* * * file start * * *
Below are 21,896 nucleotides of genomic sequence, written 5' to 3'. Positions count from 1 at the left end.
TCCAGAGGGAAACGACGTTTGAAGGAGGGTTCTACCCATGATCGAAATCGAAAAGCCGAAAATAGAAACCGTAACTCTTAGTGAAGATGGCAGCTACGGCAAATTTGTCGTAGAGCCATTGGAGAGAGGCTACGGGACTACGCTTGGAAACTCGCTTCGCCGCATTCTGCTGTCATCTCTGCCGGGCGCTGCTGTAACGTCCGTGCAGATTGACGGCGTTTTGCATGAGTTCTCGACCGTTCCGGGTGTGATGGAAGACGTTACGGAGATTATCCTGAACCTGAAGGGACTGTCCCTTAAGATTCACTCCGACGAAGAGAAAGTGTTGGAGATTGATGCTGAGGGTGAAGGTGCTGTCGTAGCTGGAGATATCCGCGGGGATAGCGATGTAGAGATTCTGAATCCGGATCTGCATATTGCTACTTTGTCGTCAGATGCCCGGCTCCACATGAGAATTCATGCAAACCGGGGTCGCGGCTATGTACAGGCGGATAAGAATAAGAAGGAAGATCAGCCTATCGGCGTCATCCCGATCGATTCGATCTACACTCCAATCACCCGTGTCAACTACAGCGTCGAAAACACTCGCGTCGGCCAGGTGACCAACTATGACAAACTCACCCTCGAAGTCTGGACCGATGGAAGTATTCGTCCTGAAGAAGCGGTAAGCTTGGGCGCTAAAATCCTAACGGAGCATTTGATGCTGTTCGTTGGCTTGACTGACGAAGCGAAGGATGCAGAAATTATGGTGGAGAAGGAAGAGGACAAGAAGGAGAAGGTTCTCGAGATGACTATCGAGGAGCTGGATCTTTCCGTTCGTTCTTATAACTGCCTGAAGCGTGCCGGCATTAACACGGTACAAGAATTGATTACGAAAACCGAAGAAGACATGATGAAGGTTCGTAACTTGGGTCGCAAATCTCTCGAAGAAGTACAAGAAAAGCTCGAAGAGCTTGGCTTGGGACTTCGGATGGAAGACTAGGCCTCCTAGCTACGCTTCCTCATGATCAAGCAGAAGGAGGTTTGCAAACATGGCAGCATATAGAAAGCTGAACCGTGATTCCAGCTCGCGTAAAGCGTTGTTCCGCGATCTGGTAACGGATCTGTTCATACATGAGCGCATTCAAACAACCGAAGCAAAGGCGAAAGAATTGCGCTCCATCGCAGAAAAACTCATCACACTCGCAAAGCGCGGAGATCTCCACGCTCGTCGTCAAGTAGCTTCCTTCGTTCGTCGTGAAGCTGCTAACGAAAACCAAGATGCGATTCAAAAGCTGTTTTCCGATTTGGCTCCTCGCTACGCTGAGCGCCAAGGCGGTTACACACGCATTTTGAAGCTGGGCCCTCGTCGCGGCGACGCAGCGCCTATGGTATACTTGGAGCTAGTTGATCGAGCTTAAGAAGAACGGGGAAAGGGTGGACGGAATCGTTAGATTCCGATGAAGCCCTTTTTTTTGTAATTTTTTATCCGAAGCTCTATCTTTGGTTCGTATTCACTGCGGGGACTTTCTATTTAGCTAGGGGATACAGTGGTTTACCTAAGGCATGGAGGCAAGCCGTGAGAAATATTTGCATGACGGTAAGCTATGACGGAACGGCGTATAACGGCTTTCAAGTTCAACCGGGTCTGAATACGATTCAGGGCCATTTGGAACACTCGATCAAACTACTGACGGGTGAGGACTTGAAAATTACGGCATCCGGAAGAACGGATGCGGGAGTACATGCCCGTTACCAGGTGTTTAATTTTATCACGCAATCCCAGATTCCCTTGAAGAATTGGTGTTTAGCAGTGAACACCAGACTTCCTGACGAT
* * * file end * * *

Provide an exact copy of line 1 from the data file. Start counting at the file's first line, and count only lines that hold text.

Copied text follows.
Below are 21,896 nucleotides of genomic sequence, written 5' to 3'. Positions count from 1 at the left end.